Monday, July 6, 2015

Has the Smart Phone Replaced the Cigarette?

During the past year, I've done several reviews of papers submitted to journals that examined smartphone addiction among young adults. The studies were conducted in different countries. The wireless industry claims to have sold more than one billion smartphones last year. Thus smartphone addiction is quickly becoming a global public health issue.  

Now for some anecdotal observations ...  Yesterday, I observed student cell phone-related behavior while walking across the UC Berkeley campus to do a lecture on the health risks of cell phones. More than half of the students I passed were carrying or connected to a smart phone. Eighteen students carried the smart phone in their hand while they walked and were not using it. Eighteen students were wearing a wired headset connected to a device in their pants pocket. I could not tell whether or how they were using this device (which was likely a smart phone) as I kept walking. Finally, seven students were on a phone call holding their smart phone next to their ear.

While waiting outside a lecture hall for the prior class to leave, I observed many undergraduates browsing their smartphones to fill the time before their next class. As the lecture hall emptied out, many students pulled out their smartphones as soon as they exited the hall. 

If we rolled the clock back to 1960, what would I have observed walking across campus?  Would many of the students I described above been smoking cigarettes?  Have we substituted one addiction for an another? Has the smart phone replaced the cigarette?

BTW, I am proud to say that the UC Berkeley campus, along with the other UC campuses, has a tobacco-free policy. I did not observe any tobacco use on my trek across campus.

Joel M. Moskowitz, Ph.D., School of Public Health, University of California, Berkeley, March 5, 2015

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Resources

News Articles

Screen Addiction Is Taking a Toll on Children
Jane E. Brody, New York Times
July 6, 2015
http://nyti.ms/1gjCBWO

Smartphones are addictive and should carry health warning, say academics

Haroon Siddique, T
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Journal Articles

Zaheer Hussain. Smartphone Use, Addiction, Narcissism, and Personality: A Mixed Methods Investigation.International Journal of Cyber Behavior, Psychology and Learning. 5(1):17-32. 2015.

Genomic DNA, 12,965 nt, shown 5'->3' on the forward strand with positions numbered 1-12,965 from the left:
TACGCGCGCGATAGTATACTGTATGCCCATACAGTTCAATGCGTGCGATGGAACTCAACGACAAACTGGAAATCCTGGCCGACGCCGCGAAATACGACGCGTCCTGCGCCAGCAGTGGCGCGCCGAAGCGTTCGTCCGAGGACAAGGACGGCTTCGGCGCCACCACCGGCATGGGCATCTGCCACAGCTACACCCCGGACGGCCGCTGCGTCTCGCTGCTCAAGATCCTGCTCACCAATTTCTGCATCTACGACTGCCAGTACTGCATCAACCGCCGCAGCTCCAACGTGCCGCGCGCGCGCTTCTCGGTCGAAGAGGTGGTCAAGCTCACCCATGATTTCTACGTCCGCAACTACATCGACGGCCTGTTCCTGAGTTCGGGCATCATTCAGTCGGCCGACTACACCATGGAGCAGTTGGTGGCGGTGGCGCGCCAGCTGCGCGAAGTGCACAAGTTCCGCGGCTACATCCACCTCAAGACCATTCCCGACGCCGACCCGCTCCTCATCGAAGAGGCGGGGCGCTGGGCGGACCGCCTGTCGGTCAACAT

Abstract

There are increasing numbers of people who are now using smartphones. Consequently, there is a risk of addiction to certain web applications such as social networking sites (SNSs) which are easily accessible via smartphones. There is also the risk of an increase in narcissism amongst users of SNSs. 

The present study set out to investigate the relationship between smartphone use, narcissistic tendencies and personality as predictors of smartphone addiction. The study also aimed to investigate the distinction between addiction specificity and co-occurrence in smartphone addiction via qualitative data and discover why people continue to use smartphones in banned areas. A self-selected sample of 256 smartphone users (Mean age = 29.2, SD = 9.49) completed an online survey. 

The results revealed that 13.3% of the sample was classified as addicted to smartphones. Higher narcissism scores and neuroticism levels were linked to addiction. Three themes of; social relations, smartphone dependence and self-serving personalities emerged from the qualitative data. Interpretation of qualitative data supports addiction specificity of the smartphone. It is suggested smartphones encourage narcissism, even in non-narcissistic users. In turn, this increased use in banned areas. Future research needs to gather more in-depth qualitative data, addiction scale comparisons and comparison of use with and without SNS access. 

It is advised that prospective buyers of smartphones be pre-warned of the potential addictive properties of new technology.

http://bit.ly/1EQPEaT